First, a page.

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Mortmain, statute of

Mortmain, statute of, 1279. Mortmain refers to property held by a ‘dead hand’ and therefore inalienable. Kings and barons objected to persons granting their land to a religious institution and receiving it back again, having shed, in the process, their military and other feudal obligations. The provisions of Westminster (1259) declared against alienation of land without the lord's permission. Edward I's statute of 1279 forbade such transfers on pain of forfeiture, to the chagrin of the clergy. Loopholes in the statute were found and repeated efforts were made to block them. After the Reformation, bequests were more likely to be made to charities or educational establishments, and exceptions to the prohibition of mortmain were made in favour of Oxford and Cambridge colleges, and trusts like the British Museum.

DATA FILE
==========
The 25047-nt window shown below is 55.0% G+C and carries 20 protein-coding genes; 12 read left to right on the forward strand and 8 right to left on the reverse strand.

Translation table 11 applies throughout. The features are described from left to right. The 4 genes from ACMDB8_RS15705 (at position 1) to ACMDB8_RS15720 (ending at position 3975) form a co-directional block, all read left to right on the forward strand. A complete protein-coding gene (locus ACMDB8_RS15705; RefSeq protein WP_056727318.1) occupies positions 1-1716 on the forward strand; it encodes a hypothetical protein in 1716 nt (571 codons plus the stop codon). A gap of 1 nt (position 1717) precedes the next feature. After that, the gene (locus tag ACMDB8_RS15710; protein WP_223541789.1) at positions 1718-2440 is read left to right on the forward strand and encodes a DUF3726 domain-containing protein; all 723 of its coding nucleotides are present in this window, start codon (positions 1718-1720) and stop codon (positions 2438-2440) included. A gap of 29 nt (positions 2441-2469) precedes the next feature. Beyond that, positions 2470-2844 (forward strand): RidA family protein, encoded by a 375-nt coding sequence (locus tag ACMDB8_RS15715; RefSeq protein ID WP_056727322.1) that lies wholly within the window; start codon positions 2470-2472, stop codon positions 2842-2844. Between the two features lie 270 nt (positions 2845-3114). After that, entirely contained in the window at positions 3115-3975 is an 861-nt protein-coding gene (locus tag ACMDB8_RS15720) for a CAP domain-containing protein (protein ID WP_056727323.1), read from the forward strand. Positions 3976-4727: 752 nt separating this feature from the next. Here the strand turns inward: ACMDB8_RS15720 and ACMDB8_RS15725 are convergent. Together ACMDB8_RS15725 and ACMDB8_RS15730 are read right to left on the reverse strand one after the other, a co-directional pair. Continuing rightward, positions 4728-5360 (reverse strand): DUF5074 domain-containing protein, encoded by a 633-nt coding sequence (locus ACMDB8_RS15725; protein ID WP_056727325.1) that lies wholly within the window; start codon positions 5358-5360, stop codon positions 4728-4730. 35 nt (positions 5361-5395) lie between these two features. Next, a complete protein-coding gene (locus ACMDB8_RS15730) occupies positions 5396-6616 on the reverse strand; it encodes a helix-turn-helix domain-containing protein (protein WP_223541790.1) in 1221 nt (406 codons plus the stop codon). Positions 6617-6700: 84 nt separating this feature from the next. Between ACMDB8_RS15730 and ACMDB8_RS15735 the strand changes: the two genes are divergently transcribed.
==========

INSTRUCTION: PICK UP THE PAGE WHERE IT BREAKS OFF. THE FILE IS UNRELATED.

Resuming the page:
J. A. Cannon

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